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Extra Fuel is a safe petrol reserve to keep you motoring

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October 15, 2012

Extra Fuel provides motorists with fuel to prevent stranding (Photo: Shutterstock)

Extra Fuel provides motorists with fuel to prevent stranding (Photo: Shutterstock)

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If you live in the country or take long road trips, having the fuel light start flashing when you’re miles from anywhere can be a white-knuckle event. It’s tempting to carry a can of extra fuel in the boot for such emergencies, but gasoline is extremely flammable and vents off dangerous gases if it gets warm, so it’s not exactly a safe option. Extra Fuel is an alternative to conventional gasoline that will run any petrol engine, yet is safe to take along.

Extra Fuel is designed to be safe – not because of what is in it, but what isn't. The reason why gasoline is so dangerous to keep stored in a car is because it isn't one simple chemical. It’s a mixture of organic compounds and some of them, such as butane, pentane, hexane and heptane, are extremely volatile. They vaporize at relatively low temperatures and if stored in a vehicle on a hot day they can pop the vent on a storage can and fill the car with dangerous, flammable fumes.

Made by Extra Fuel LLC, Extra Fuel is gasoline without these volatiles. It will still burn in any petrol engine, giving the same mileage, and has an octane rating of 91, but is much harder to set alight unless exposed to an open spark or flame. Because of this, the United States National Fire Prevention Agency (NFPA) and a Department of Transportation (DOT) have rated Extra Fuel as Combustible instead of Inflammable.

Extra Fuel boasts a 10-year shelf (or boot) life

Without the volatiles, the product produces “less pressure than a container of orange juice when exposed to high temperatures.” It also has a 10-year shelf life because, unlike conventional gasoline, it has no olefin, which breaks down into gum in improperly stored fuel.

According to the makers, Extra Fuel works by forcing the residual gasoline in the tank into the fuel line so the engine can start. The Extra Fuel then runs the engine. The lack of volatiles seems to make it dependent on the residual fuel to get the engine going, which may be a drawback if the tank is really empty. Also, at US$19.99 for a one-half gallon (1.89 liter) bottle it’s ten times as expensive as buying fuel at the pump in the United States, so it’s not exactly economical. But for peace of mind, it might just be worth the investment.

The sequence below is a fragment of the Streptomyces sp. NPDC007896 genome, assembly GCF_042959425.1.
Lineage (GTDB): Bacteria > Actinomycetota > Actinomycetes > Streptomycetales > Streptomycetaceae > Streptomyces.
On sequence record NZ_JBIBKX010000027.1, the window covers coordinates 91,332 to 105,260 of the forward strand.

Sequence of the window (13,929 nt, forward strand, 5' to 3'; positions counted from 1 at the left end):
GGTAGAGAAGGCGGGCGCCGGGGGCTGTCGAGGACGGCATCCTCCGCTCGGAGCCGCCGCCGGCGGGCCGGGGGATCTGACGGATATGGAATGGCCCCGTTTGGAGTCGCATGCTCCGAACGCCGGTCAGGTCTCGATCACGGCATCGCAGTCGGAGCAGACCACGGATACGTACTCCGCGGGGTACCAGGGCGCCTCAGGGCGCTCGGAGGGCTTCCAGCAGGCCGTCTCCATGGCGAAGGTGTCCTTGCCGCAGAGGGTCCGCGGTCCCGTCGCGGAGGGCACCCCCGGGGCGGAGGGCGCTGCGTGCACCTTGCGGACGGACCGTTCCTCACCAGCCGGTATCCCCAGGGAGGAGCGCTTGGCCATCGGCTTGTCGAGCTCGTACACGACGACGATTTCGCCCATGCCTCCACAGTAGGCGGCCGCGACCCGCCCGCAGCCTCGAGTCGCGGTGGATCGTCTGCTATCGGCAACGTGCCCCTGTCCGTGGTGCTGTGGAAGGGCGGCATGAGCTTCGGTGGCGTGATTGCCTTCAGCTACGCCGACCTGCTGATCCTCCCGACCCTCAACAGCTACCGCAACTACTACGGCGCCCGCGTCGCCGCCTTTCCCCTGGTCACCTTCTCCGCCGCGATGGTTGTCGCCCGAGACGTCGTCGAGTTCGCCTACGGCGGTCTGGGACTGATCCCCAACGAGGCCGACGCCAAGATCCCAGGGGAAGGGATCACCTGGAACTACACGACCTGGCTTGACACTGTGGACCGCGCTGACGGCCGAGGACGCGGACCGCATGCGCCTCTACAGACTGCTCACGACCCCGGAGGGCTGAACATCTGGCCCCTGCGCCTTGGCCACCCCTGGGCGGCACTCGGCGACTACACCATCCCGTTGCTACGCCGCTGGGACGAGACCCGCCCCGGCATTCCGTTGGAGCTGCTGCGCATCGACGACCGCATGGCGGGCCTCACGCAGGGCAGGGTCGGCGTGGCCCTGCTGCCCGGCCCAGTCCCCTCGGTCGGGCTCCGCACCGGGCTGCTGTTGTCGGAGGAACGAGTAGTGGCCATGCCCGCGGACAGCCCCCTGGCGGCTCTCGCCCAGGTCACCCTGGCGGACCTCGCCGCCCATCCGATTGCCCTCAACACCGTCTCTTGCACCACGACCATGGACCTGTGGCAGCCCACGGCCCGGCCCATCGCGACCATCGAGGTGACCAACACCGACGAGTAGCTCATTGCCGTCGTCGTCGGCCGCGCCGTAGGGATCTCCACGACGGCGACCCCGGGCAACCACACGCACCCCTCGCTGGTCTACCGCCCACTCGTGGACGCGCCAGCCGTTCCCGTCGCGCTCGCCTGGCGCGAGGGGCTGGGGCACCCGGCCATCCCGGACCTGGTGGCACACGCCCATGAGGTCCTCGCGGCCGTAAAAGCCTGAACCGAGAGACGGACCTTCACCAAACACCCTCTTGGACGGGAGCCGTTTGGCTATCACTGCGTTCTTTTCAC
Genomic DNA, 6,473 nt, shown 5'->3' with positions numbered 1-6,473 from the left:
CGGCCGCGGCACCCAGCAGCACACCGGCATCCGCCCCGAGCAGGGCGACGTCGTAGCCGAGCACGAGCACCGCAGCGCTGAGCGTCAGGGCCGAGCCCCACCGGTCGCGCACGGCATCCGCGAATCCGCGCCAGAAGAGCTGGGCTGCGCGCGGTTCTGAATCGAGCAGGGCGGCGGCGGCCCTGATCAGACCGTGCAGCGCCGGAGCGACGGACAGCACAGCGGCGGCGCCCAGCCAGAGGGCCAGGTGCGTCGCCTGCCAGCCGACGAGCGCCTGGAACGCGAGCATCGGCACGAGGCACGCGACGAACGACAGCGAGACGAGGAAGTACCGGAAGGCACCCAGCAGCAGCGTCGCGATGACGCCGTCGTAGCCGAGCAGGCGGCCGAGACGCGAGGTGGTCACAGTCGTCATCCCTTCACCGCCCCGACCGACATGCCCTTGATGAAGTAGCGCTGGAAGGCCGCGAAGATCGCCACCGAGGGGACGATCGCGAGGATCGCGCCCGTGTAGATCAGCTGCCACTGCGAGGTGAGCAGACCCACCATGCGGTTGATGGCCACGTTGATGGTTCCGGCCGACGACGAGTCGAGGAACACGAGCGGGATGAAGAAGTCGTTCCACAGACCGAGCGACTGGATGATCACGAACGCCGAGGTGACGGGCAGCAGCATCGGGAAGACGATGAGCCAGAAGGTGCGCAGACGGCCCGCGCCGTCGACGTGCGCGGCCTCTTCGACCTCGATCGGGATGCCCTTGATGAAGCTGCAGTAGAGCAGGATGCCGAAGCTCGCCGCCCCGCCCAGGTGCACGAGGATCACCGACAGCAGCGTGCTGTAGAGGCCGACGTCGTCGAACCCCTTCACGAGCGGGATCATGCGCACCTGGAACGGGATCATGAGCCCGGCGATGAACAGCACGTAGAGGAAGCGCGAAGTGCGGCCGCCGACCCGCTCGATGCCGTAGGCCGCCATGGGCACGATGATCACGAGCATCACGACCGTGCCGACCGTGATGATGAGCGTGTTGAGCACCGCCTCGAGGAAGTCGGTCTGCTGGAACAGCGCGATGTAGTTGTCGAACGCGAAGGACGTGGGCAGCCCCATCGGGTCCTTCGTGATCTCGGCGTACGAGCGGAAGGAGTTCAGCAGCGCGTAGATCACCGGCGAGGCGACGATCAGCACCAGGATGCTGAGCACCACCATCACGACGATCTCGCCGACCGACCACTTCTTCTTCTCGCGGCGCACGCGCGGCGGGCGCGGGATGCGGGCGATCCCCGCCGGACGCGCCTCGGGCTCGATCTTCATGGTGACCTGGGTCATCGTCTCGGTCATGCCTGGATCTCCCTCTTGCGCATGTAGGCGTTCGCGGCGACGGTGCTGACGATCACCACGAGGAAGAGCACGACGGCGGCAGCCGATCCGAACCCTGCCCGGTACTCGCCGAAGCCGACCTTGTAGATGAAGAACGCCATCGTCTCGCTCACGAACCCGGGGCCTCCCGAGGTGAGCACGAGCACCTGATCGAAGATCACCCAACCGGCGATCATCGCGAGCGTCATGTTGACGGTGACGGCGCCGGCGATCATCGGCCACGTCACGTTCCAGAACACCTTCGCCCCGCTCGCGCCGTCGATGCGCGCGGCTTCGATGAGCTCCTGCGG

Source: Extra Fuel via Lifehacker

About the Author
David Szondy David Szondy is a freelance writer based in Monroe, Washington. An award-winning playwright, he has contributed to Charged and iQ magazine and is the author of the website Tales of Future Past.   All articles by David Szondy
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10 Comments

I use a fuel container that is fully capable of containing the presser and keep it out of the sun.

Pikeman
15th October, 2012 @ 09:12 pm PDT

So, I'm expected to pay four times the going price for fuel that my car won't even start on? Thanks but no, thanks.

I see no benefit to this---if you carry a properly vetted container of regular fuel in your trunk, it will do the job much better.

Freederick
16th October, 2012 @ 03:24 am PDT

If you keep an eye on your gas gage and fill up when low you won't need this. Never ran out of gas in 40 years of driving.

Ct
16th October, 2012 @ 05:43 am PDT

most gas engines will run on diesel, but they won't start on it.

andyt
16th October, 2012 @ 06:07 am PDT

Why won't it start the engine? Why is it ten times the price? Why don't they make an engine that will start on this gas and reduce the risk of explosions?

voluntaryist
16th October, 2012 @ 11:34 am PDT

If you're carrying this as a backup, it would be best to put it in the tank BEFORE the fuel level drops below where the pump can pick it up.

That way it'll mix with the easier to light gasoline.

'Course if your car only gets 20 MPG and you're 40 miles from the nearest gas station, a gallon of Extra Fuel won't do you much good.

Gregg Eshelman
16th October, 2012 @ 12:51 pm PDT

I haven't owned a gasoline powered car since 1990.

We diesel operators pity you.

nutcase
16th October, 2012 @ 07:01 pm PDT

public transit - cheaper safer more secure, obviates the need! Chinese workers ride electric bullet trains for much less than the cost of running a gasoline engined rubber wheeled automobile - leaving them more "disposable income" each pay period. In effect: the have more to spend and much less to worry about.

Bruce Miller
17th October, 2012 @ 04:46 am PDT

-Butanol will do every thing touted here, I would be amazed if its price was over $7 a gal.

Allen Lumley
19th October, 2012 @ 06:57 pm PDT

I use pure ethanol for similar purposes. It can safely increase the usable volume of fuel in your tank, works well for removing water from the fuel system, and doesn't adversely affect the operation of the engine.

And when you get down to the last 40 ml or so of ethanol you mix it 50/50 with water and drink the resultant vodka and stop worrying about being out of petrol!

Having said that, I have no living memory of ever being out of petrol.

sleat
23rd October, 2012 @ 04:03 am PDT
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